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Published September 28th, 2022
LLLC Drag Queen Storytime simultaneously celebrated & protested
Photo Sharon K. Sobotta

Fifteen-year-old "Laurie" stood in the middle of two groups of demonstrators - one side with rainbow colors and signs with messages like "drag queens are fabulous" and "love is louder," and the other with signs saying "stop grooming and sexualizing kids" - after partaking in the Sept. 19 storytime with Bella Aldama at the Lafayette Library and Learning Center.
"I'm not out as transgender," Laurie said, after asking that we conceal her identity for her safety in this community. "I use all pronouns and I would just say that I am me. I was so excited to see that there was a drag queen storytime at the library. I think representation is so important and this makes me feel seen."
Laurie said she tried talking with one of the demonstrators protesting the event to learn more about why they believed that people like her didn't have a place in the library. "She didn't really seem very present in our conversation. She was looking at her phone and didn't really have any answers that made sense to me," Laurie said. "I think if you're sexualizing someone reading books who is dressed in a costume and wearing makeup, I don't know what to say to you."
Laurie added that she's encountered a great deal of transphobia in the Lamorinda community and even in her own family, which makes it hard for her to fully be herself or to know that she truly belongs. Laurie is not an anomaly. It's in part, this kind of social pushback that the National Library of Medicine attributes to the fact that 82% of trans youth have considered suicide and 40% have attempted it.
Inside the library, Bella Aldama kept a crowd of children and parents entertained and engaged with her animated storytelling and singing of Selena songs. The timing of Aldama's appearance also coincided with Latinx Heritage Month, which gave space for children and families to grapple with intersectional identities. When Aldama wrapped up her storytime hour, families lined up to greet and take pictures with her. "I think it's very important to be here and show representation for different people that are out there in the world," Aldama said. "Whether it's gender expression or gender fluidity, I think we should all have someone that's an example not to follow, but to inspire us to be ourselves."
Robbie and Katie Peacock attended the event with their two children. "It was important for us to come here with our kids to show them that everyone may be different on the outside but really we're all the same people," Robbie Peacock said, while waiting in line to meet Aldama after her show. Peacock said he rejects the narrative that protesters holding signs saying that they were opposing the event in the spirit of protecting kids. "(I would tell them) to go away and read a book. That's the same thing I'd say to the people saying things online (on platforms like the Facebook Lamorinda Community group). Look how long it took for people to be somewhat OK with people who are gay and now you see the fight that people of the trans community have to fight. It's an uphill battle. People say they're open minded, but they're really not (when it comes to these issues)."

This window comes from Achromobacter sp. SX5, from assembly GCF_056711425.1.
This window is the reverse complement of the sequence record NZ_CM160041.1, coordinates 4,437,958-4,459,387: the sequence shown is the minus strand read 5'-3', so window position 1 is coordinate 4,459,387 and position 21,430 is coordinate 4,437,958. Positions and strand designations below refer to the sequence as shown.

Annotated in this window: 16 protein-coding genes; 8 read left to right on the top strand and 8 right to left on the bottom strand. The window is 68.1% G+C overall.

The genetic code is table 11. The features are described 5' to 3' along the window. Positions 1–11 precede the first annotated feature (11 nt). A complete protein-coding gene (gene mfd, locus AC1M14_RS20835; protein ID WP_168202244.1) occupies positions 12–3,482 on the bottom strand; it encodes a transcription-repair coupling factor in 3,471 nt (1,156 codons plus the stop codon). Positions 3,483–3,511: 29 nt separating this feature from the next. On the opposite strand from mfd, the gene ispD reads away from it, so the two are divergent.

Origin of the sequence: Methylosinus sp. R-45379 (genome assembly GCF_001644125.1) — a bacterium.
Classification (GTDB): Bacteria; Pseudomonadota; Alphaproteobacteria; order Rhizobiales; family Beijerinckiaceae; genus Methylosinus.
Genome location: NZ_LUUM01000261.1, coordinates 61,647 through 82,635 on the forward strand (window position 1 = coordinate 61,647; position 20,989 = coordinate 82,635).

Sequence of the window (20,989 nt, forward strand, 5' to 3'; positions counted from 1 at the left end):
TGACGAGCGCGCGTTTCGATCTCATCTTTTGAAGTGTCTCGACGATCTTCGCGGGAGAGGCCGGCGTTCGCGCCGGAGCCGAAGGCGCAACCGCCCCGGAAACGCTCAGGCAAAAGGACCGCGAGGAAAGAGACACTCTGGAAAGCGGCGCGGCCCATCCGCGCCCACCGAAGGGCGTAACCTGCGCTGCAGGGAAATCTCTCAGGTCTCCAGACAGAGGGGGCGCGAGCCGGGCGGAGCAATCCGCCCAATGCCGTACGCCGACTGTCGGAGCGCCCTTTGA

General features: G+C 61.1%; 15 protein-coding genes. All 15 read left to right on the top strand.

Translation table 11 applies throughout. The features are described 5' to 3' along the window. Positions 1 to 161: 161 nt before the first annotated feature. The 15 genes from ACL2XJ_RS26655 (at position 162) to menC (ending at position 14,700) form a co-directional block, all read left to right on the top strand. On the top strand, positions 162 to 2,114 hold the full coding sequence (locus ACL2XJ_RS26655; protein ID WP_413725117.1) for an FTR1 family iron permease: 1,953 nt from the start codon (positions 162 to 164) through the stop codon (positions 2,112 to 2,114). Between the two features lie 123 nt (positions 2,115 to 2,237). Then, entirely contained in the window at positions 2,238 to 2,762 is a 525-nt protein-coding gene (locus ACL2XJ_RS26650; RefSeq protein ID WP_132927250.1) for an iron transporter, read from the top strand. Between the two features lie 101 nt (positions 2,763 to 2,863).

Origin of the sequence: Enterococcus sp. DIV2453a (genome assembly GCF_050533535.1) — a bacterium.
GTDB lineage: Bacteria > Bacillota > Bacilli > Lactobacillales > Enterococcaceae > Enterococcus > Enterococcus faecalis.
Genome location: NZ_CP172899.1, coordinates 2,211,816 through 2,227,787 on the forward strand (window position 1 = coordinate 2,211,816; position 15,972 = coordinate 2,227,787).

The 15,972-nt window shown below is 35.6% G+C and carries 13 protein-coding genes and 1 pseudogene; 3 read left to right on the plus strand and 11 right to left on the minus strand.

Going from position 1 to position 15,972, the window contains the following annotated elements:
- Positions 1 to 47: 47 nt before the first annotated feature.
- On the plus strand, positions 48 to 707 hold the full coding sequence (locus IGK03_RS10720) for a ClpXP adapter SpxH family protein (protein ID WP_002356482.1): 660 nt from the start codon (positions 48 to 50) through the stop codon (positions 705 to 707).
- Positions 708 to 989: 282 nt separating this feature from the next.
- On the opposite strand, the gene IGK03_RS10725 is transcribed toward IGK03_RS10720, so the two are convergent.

Of the eight people holding signs of opposition outside the library, only one, Dorothy Castel of Pleasant Hill, was willing to talk on the record. "When I heard that the library was sponsoring this event for children and preschoolers, I thought to myself `what parent is bringing themselves to an event with a drag queen, which is all about sexualizing,'" Castel said. "If adults want to engage in this kind of behavior, that's their personal right, but to put it on children is wrong. This is all about a greater LGBT agenda."
Justine Parmelee didn't bring any children to the event, but instead said she attended it as a sign of support for kids in the community. "I came here to support kids' learning about diverse viewpoints and really enjoying storytime," said Parmelee , who added that the protesters of the event were in part inspired by a call to action on social media from a candidate for the county board of education. Lisa Disbrow asked that folks bring a sign to message opposition to adult sexualization of schools and libraries, Parmelee said, while reading the announcement from her phone. "This was a call to action for folks to come out and protest a drag queen offering a storyhour - for part of Latinx Heritage Month - against our children who may be gay, nonbinary or trans. This group came out and protested against kids attending a storytelling event with their parents."
Allegra Porter is a librarian at the Lafayette Library, who helped plan the event. "I was thrilled because we were celebrating reading through the glamorous art of drag tonight. It was about representation and introducing kids to someone they might not have met before. We're also hoping that kids who don't see themselves represented at the library, saw themselves tonight in Bella's storytime and performance."
In response to the critics who said the event had no place at the Lafayette Library and Learning Center and to those who said they'll consider boycotting the library as a result of this event, Porter's message was simple. "I hope they change their minds. The library is for everyone."

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